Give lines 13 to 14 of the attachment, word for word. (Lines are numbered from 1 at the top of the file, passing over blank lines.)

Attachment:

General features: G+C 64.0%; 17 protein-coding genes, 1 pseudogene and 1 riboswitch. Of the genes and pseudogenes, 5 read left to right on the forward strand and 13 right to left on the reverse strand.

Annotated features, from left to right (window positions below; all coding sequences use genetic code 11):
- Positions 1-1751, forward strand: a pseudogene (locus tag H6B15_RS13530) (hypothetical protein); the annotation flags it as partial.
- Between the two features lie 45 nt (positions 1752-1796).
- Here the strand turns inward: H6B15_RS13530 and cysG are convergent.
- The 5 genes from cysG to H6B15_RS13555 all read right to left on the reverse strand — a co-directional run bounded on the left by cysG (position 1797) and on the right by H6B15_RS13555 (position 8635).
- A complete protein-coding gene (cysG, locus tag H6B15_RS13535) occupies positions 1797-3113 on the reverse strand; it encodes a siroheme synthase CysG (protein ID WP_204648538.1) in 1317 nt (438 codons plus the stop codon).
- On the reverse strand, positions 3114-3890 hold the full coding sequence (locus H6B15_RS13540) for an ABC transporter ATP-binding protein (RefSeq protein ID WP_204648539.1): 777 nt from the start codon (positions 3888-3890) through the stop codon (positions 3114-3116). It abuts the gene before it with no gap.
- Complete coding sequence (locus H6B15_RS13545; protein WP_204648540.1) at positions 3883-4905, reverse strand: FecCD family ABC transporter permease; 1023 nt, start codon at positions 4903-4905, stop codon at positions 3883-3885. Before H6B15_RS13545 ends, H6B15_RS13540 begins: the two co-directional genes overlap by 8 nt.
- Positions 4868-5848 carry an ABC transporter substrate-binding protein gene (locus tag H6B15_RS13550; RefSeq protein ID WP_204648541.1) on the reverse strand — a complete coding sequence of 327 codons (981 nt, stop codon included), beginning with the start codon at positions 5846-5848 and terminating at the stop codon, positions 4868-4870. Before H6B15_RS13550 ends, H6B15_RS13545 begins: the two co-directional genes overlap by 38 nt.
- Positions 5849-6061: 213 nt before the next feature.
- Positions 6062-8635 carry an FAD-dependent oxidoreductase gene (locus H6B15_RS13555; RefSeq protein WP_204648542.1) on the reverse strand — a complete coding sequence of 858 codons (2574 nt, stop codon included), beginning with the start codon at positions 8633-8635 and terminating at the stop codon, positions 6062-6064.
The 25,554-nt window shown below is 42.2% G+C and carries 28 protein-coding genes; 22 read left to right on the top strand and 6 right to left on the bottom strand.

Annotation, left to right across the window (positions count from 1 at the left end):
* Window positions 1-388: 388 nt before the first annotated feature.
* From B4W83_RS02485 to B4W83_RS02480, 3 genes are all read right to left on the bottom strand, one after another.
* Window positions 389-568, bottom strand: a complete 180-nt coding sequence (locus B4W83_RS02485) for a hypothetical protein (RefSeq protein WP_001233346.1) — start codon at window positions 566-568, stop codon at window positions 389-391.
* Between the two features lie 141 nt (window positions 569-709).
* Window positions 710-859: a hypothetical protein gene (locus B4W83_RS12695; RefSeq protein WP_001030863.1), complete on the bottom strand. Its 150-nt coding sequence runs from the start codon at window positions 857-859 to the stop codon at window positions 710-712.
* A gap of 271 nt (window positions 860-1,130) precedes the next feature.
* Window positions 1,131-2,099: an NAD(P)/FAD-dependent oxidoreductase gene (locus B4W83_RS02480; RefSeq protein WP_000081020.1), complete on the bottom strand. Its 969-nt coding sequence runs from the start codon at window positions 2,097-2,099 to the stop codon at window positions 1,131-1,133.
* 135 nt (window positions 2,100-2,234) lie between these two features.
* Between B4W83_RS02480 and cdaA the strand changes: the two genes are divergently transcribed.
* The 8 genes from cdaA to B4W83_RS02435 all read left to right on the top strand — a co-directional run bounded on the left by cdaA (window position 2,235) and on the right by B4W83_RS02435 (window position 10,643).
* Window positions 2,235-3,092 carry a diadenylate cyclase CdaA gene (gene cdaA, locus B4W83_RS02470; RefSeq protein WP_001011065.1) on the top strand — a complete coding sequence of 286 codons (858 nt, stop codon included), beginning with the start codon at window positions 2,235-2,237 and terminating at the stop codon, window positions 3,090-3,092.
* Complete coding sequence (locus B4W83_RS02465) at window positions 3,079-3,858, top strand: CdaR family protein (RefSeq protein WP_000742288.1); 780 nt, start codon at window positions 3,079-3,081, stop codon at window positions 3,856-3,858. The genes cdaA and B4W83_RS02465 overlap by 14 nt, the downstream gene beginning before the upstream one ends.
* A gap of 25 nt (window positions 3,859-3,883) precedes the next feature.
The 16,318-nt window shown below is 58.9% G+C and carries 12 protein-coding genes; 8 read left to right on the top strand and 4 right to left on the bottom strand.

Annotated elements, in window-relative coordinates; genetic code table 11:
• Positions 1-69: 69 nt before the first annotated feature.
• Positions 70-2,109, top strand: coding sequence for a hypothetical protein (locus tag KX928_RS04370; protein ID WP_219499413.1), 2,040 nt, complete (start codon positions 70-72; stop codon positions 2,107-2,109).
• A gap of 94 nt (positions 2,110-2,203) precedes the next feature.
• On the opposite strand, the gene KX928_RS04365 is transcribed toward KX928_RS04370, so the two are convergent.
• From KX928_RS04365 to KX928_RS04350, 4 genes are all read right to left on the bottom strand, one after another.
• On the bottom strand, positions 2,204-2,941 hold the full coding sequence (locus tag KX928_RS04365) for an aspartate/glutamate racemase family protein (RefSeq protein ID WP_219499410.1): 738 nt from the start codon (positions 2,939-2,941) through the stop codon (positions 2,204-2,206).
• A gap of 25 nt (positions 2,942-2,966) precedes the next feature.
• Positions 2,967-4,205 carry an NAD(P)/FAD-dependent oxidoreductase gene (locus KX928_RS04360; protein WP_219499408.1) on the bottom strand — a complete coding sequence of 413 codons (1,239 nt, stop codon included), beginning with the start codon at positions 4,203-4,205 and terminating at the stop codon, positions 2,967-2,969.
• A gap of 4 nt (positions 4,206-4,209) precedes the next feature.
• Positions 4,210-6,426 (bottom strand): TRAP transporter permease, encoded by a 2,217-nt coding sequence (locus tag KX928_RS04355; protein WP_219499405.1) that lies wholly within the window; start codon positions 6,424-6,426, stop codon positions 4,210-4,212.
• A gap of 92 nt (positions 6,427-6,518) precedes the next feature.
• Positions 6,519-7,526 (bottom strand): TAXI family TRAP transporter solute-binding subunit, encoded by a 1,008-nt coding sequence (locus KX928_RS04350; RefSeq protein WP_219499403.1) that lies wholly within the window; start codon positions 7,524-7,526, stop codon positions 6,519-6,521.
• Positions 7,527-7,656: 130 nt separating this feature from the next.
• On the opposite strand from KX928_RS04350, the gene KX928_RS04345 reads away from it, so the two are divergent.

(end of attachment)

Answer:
The 25,554-nt window shown below is 42.2% G+C and carries 28 protein-coding genes; 22 read left to right on the top strand and 6 right to left on the bottom strand.

Annotation, left to right across the window (positions count from 1 at the left end):